Omar Hamdi (or Malva) was born in the city of Hasaka in Rojava northern Syria in 1951. He started to paint at an early age. His father opposed his work with art but Malva didn’t give up painting. Instead, he painted on thick plastic sugar bags. He took his paintings with him on a truck full of chickens and sheep toward Damascus, the city where he started his first gallery in his twenties. However, he wasn’t satisfied with the reactions to his gallery so he took his paintings and burned them outside Damascus.
He took private lessons on international art, and in 1971 he started to teach Fine Art at Damascus University of Art.
He wrote numerous books like The Life and The Color which was published in Damascus, as well as Min-Min World Art and Album Malva which were published in Vienna.
Malva was criticized by Kurds for not mentioning his Kurdish roots officially after he became known internationally. He said: “As a Syrian artist, I will always be considered the most Influential artist, because of my Syrian roots that will be the last roots to die on this earth”.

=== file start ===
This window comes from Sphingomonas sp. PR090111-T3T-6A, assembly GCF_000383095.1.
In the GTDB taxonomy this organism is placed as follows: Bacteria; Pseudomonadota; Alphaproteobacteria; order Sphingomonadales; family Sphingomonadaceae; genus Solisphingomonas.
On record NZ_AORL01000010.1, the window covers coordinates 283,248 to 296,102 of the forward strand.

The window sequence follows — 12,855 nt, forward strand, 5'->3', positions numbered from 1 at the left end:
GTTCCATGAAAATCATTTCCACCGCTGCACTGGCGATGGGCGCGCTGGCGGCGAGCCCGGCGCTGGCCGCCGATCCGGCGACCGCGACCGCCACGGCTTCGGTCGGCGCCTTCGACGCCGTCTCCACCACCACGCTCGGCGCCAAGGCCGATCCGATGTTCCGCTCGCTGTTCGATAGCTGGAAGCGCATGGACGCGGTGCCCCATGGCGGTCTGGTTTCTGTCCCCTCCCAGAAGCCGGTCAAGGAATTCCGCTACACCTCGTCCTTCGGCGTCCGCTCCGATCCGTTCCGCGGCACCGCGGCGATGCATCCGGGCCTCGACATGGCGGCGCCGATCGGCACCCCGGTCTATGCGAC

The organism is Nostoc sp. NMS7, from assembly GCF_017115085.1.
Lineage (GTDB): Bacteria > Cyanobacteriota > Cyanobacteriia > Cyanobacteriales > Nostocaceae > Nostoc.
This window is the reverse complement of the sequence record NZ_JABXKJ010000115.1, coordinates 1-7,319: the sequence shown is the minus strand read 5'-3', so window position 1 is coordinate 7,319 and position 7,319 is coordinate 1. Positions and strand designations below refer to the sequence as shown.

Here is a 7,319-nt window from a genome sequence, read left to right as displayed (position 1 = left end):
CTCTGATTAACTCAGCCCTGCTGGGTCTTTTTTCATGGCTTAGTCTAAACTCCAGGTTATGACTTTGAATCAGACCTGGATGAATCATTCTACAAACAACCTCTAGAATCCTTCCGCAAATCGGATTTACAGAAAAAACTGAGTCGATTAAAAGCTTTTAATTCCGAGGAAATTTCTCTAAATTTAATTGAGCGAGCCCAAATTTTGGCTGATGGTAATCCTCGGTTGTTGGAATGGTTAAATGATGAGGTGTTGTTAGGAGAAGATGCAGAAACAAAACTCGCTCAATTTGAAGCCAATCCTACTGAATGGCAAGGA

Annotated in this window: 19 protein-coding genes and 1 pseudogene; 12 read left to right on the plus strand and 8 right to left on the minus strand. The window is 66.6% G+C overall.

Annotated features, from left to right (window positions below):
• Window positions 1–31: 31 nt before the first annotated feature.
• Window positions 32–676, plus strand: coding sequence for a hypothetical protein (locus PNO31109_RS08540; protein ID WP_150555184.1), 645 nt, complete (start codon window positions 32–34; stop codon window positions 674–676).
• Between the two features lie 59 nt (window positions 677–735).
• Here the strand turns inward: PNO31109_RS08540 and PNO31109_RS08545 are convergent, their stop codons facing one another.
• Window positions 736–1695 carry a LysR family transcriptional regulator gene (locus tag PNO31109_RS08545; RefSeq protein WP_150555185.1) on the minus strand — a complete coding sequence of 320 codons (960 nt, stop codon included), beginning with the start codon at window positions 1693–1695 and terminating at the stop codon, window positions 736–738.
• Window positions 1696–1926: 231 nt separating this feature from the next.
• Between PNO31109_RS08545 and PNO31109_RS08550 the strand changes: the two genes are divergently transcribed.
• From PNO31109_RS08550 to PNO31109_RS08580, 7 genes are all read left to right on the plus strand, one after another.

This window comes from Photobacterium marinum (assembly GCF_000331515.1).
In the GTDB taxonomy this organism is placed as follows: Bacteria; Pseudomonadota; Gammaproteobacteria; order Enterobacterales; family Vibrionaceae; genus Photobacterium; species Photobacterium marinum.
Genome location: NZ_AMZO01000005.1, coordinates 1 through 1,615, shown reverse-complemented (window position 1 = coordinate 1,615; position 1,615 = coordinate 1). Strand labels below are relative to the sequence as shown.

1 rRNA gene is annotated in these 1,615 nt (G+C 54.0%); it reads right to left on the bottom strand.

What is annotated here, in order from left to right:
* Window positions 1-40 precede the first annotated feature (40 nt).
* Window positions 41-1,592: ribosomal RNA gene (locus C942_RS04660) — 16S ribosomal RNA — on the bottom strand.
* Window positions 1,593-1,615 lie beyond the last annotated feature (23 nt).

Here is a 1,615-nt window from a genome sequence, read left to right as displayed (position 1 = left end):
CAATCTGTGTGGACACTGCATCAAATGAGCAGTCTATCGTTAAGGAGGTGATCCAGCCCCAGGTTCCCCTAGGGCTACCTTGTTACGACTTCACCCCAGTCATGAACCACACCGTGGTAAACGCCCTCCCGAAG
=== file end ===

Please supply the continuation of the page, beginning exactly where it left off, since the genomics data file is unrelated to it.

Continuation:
Malva is considered as the most influential artist and writer in Kurdish history. He did a number of international galleries in Fondly NYC, CHICAGO, LA, Balm Beige in Paris, Franklin Stein in Berlin and Modern Art in Vienna. His final exhibition was called The Last Witness.
In 2012 Malva wrote:
“50 years of full time work
and I carry inside me the story of my people
the story of finding the secret of the colors
at the time where hypocrisy took over justice
I carry the features of my children
and the memory of my body
in a fake passport
from one place to another around the world
Exile is the only language of my paintings
or a homeland is painting my death
50 years and I am still this obscene meditator
in human’s body
in the trees or in the stones
I write my letters to the battlefields
to the cellars of tyranny
and I sit next to a woman I love
she looks like the sun
and I wait”
Malva passed away last Sunday in Vienna at the age of 63 from an incurable disease.